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submitted by Sydney Morning Herald on 27.05.2006

Wogball...the beautiful game of Aussie heroes.

Wogball...the beautiful game of Aussie heroes.
Copyright (2006) Wayne Taylor

Greek meets west … Maria Pappas Karakyriakos sells her wares at Melbourne's Metropolis Music Centre, in Lonsdale Street.

Photo: Wayne Taylor

Sydney Morning Herald. May 25, 2006. p. 5.

Mocked and beaten, the nation's soccer 'dagoes' showed us all, writes comedian Nick Giannopoulos.

I have never been asked a question more often, this past month, than this: "Who are you going to support in the soccer - the Greeks or the Aussies?" The implication is that if I say Greece, I am a traitor who has turned his back on his country of birth.

OK - everybody take a deep breath … I will be supporting Australia. Not because I was born here, and not because it will be bad for my "image" if I don't, but for deeply personal reasons.

When I was at primary school in the 1970s, kids like myself - who decided to kick a soccer ball around their streets and in the schoolyard - were ridiculed, mocked and beaten up.

Not a week would go by when some kid would come up to us and tell us that if we were Aussies then we should be playing footy and not that "wogball".

"Only poofters and wogs play soccer," was the catchphrase repeated again and again in most schools across the country. We persisted through this ridicule and the ensuing punch-ups because we loved the game.

Back in the countries where our fathers were born, this was the only game. We became so frustrated. Why couldn't the Aussies understand this was the most popular sport in the world?

I can still remember the bewildered look on my father's face when I told him I didn't want to play soccer anymore. "Why?" he cried. "Because only wogs play it!" I screamed back. So that was it - the end of wogball.

Off I went to Coles to buy myself a plastic Aussie rules football (I couldn't afford the pigskin one). I must say, it took me a while to work out how to kick the bloody thing. It had a mind of its own and many a neighbour's window was shattered in the process, but we persisted for the common good.

We wanted to assimilate. We wanted all those blonde-haired, blue-eyed Aussie girls to look at us as true blue Aussie men and not "dago poofters".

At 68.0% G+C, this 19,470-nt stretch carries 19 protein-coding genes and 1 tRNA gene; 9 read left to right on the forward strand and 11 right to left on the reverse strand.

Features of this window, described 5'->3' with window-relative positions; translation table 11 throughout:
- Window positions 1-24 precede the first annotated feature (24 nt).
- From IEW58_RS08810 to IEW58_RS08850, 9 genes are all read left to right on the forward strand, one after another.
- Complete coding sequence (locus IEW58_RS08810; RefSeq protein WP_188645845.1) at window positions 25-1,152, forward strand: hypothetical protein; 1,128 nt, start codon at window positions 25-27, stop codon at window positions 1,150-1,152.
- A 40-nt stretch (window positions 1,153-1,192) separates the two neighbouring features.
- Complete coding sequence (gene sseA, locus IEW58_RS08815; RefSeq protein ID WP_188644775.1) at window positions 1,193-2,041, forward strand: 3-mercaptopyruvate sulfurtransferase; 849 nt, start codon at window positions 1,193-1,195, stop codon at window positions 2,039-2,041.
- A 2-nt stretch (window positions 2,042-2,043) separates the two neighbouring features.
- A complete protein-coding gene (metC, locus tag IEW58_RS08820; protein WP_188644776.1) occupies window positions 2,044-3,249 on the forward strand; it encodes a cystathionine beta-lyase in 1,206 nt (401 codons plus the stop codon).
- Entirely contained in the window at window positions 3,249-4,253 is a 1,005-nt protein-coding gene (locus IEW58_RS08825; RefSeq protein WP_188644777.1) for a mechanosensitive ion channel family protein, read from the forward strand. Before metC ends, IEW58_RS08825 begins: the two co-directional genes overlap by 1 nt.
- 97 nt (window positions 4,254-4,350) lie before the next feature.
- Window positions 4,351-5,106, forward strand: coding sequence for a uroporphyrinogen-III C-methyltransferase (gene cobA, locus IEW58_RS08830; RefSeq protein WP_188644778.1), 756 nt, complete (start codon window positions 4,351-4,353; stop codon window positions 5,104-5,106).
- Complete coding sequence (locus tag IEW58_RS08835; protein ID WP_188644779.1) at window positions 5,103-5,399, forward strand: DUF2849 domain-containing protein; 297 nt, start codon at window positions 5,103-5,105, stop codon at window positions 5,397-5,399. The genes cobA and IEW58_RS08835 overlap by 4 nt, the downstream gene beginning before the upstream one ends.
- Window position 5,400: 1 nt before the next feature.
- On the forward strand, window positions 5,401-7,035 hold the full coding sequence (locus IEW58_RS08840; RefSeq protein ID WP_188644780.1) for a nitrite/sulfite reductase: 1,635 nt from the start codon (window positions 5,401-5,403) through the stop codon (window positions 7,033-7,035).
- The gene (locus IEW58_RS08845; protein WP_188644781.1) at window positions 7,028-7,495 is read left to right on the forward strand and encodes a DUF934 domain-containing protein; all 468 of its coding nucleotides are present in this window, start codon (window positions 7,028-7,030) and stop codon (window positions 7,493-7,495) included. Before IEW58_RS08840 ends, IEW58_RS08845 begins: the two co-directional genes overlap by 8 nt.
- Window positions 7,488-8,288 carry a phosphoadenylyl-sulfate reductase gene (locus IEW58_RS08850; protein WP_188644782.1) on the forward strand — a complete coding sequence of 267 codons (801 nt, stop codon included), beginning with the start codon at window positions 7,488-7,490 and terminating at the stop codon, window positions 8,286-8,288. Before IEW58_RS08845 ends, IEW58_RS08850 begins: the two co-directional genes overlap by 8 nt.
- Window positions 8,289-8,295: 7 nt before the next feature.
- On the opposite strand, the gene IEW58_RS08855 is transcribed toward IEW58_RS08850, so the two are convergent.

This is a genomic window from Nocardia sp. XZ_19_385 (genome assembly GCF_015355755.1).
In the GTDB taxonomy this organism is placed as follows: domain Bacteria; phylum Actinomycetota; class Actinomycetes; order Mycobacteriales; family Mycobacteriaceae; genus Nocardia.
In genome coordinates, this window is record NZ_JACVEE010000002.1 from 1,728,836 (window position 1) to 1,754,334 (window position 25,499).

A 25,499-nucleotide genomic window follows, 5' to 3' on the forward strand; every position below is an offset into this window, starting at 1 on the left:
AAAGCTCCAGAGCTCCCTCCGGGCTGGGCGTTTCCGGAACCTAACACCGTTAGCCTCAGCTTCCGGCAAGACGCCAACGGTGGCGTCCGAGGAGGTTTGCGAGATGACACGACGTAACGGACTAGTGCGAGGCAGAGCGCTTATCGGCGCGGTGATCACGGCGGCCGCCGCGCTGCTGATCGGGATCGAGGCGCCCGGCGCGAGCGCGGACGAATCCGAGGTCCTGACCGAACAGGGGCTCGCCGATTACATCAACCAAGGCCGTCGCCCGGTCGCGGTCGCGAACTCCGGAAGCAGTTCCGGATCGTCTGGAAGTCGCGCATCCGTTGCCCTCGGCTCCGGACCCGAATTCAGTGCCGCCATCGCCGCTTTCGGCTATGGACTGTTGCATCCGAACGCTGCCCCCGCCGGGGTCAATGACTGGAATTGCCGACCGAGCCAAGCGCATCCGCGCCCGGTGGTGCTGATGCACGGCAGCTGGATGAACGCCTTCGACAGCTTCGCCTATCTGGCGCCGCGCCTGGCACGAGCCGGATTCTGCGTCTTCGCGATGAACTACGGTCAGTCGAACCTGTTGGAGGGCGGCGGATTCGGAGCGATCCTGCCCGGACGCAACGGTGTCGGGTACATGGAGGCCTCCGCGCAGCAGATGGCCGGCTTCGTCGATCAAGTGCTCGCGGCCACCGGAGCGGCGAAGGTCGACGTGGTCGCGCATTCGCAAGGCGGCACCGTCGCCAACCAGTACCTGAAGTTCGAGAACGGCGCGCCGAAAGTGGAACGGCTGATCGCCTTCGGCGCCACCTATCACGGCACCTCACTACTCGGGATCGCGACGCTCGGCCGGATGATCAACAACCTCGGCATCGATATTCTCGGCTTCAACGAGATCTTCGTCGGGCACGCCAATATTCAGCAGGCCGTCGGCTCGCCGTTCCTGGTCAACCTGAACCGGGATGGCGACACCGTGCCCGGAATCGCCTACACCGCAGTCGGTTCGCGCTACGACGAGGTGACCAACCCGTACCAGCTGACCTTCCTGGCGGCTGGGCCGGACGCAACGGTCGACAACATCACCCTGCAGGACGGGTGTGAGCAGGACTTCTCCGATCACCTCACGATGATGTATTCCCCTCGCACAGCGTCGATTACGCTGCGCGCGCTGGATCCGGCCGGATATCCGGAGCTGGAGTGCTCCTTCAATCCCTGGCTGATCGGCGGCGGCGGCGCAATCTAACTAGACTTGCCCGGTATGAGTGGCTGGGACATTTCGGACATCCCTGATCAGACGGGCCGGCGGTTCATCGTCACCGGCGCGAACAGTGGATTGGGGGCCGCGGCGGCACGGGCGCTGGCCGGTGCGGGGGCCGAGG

It worked: the AFL and NRL are full of good-looking players with ethnic-sounding names such as Giansiracusa and Minichiello.

But my real heroes are the "dagoes" who persisted against the odds. They kept playing "wogball" and endured the taunts because they were visionaries. They knew that if they just kept believing in themselves and could make a World Cup, they would change the way an entire nation viewed "wogball".

It's because of these heroes that I will always support Australia over Greece. Yes, we should be extremely proud of our 'Roos - a bunch of fair-dinkum Aussie blokes with names such as Viduka, Lazaridis, Bresciano, Grella, Skoko, Sterjovski and Culina.

For cynics who say multiculturalism doesn't work, I hope this culturally integrated team of top players shuts you up forever.

The Greek team is made up of only Greek names: Samaras, Zagorakis, Giannakopoulos… If you joined the Greek names as one and then the Aussie names, Greece would probably win, but just by a nose hair. Yep, our surnames are just as long as theirs and we're damn proud of it.

Our Socceroos are a microcosm of our community. Unlike our "Aussies" on Ramsay Street, their names and faces are more indicative of the make-up of our suburbs and towns and an excellent endorsement to the rest of the world of what makes our country great.

So c'mon Australia. Let's all cheer them on as one united multicultural nation.

Go the Socceroos!

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